UMC General Conference (GC2012): Daily Report April 27
Before we get to the day’s news, we begin with a bit of history.
In 1975, The first Methodist gay caucus meeting took place at Wheadon UMC Church of Evanston, Illinois near the Northwestern University campus. Steve Webster*, a recent graduate of the University of Wisconsin, Madison, was the principal organizer. Steve had been featured in a New York Times article earlier when his attempt to enroll in seminary was rejected because he was an out gay.
“This is not the end of my ministry, but more of a beginning,” he said to the New York Times.
Webster would fulfill his promise and pursue a life of ministry, but not in the manner he expected. Ordination in the UMC would remain beyond his grasp, and Webster’s ministry would be as a lifelong advocate for gays within the Methodist Church. It started when Webster and Richard Cash organized the first national gathering of gay Methodists. For a mailing list, Webster used the return addresses from the numerous letters of support he had received in response to the New York Times article.
“I got ahold of one of those old mimeograph stencils and rolled it into my Smith-Corona typewriter and carefully typed up a flyer about the meeting,” Webster would later reminisce.
Their efforts bore fruit in the summer of 1975 when nearly twenty gay Methodists gathered at Wheadon Church. That meeting was the birth of The United Methodist Gay Caucus, soon to be renamed Affirmation, and The Reconciling Congregation Project (RCP) would be a later outgrowth in the 1980′s. At a second meeting that year in Kansas City, others joined the group. Their primary activities in 1975 were to prepare for a ministry of presence at the 1976 UMC General Conference in Portland.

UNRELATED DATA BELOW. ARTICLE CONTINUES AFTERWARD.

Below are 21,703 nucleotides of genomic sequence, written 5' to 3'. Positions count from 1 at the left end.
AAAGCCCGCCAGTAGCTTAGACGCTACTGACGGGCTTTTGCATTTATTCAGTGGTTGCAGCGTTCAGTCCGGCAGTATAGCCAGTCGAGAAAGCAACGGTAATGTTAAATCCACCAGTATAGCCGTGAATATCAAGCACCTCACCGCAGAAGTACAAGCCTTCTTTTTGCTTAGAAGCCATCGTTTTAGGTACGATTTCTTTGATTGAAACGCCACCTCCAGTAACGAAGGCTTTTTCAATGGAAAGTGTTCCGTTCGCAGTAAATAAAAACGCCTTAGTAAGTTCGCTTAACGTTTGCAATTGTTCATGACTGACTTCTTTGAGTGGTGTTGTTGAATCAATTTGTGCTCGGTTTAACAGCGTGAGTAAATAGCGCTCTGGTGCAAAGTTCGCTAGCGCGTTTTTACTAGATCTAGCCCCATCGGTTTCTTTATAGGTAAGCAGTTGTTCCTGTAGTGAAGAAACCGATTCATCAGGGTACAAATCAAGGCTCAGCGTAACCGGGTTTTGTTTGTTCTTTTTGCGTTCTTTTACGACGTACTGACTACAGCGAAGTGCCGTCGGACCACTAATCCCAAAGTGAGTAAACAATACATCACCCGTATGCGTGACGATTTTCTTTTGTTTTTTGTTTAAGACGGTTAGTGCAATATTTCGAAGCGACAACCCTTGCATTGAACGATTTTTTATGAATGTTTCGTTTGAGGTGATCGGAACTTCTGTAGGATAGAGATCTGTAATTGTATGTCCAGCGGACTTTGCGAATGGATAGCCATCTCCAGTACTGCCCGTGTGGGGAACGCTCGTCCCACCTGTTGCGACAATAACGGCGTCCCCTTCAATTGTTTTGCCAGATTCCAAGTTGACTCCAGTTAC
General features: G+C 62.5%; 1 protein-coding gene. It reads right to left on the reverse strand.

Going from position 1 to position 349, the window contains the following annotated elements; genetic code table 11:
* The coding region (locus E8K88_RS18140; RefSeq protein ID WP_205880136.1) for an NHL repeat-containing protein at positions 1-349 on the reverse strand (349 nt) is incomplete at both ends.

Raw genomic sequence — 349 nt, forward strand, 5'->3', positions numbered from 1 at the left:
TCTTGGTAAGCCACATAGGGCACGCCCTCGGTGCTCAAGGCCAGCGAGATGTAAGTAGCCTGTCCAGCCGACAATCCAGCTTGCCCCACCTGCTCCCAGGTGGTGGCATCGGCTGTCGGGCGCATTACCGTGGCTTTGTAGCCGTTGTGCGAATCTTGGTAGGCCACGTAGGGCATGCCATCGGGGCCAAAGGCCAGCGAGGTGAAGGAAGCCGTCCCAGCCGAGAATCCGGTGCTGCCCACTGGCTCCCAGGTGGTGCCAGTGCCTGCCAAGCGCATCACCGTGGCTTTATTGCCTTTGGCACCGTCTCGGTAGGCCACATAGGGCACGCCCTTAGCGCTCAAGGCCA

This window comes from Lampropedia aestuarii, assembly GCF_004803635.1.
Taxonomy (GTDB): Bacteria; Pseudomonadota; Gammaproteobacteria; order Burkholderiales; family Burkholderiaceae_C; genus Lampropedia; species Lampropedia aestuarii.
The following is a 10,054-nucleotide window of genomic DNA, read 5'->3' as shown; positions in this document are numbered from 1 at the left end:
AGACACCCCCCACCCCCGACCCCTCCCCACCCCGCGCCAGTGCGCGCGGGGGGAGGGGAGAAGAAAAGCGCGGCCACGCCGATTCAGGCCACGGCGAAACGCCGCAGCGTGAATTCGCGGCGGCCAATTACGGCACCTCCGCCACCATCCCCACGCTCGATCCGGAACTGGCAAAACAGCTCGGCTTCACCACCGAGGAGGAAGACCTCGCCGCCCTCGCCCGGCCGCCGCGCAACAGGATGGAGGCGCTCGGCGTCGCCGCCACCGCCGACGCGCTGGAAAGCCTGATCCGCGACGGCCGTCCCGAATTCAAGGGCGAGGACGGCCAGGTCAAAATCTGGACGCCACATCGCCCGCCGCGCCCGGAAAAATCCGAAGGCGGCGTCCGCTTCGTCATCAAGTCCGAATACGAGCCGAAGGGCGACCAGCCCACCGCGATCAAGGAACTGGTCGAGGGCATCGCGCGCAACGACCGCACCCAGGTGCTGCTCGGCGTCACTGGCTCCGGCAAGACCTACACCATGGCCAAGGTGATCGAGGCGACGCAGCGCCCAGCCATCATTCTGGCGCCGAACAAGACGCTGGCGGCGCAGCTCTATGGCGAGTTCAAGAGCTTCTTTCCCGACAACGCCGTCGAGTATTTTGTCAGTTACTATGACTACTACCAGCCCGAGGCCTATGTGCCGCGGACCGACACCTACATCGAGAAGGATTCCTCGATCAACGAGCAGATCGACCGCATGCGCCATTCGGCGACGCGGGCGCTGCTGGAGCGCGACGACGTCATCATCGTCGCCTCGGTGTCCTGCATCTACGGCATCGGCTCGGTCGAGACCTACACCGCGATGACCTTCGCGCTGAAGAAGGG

One positive development at GC 1976 would be networking with like-minded groups. Common worship services were conducted with the Women’s Caucus, the Young Adult Caucus, and the Methodist Federation for Social Action (MFSA). That tradition of cooperative, collective action by progressives continues. At GC2012, the “Common Witness Coalition” includes Affirmation and Reconciling Ministries Network—the spiritual heirs of that first meeting in 1975—and the Black Methodists for Church Renewal, the Methodist Federation for Social Action, the National Federation of Asian-American United Methodists, and the Native American International Caucus.
They jointly publish a paper newsletter—Neighbor News– distributed at GC2012 and also online—click here.
Yesterday, the Coalition sprang to action in an impromptu demonstration. Three hundred demonstrators lined the hallways as the plenary hall emptied. The day before, the schedule included time for “Holy Conversations” regarding human sexuality, spread over a number of meeting rooms. In some of the rooms, holy conversation did, indeed, take place. In others, however, gays were bullied and derided.
“After the holy conversations yesterday, there were a number of people who felt abused in what we believed was intended to be a truly holy conversation space,” said Marla Marcum of Lexington, Mass., a volunteer coordinator for the Love Your Neighbor–Common Witness Coalition that organized the demonstration. “But for whatever reason, in many, many of the rooms, that was not borne out, and delegates and observers were bullied and … (some were) met with derision and scorn.”
For full treatment of the failed conversations and the ensuing demonstration, check out the blog post by Tim Tanton on the UMC News Service website.
As a positive note, there were two “firsts” in the honored laity speakers on Tuesday. Betty Spiwe Katiyo was the first African laity address presenter and Amory Peck, the lay leader of the Pacific Northwest Conference, was the first lesbian—though she doubts everyone knew that–and she regrets that she wasn’t able to use her speech to note that fact.
I was sad that I could not say that openly. But the Laity Address is about bringing people together. Of course gays and lesbians are active in the church, but there is fearfulness in being open about it. I wish we could lift the silence because the silence is crushing.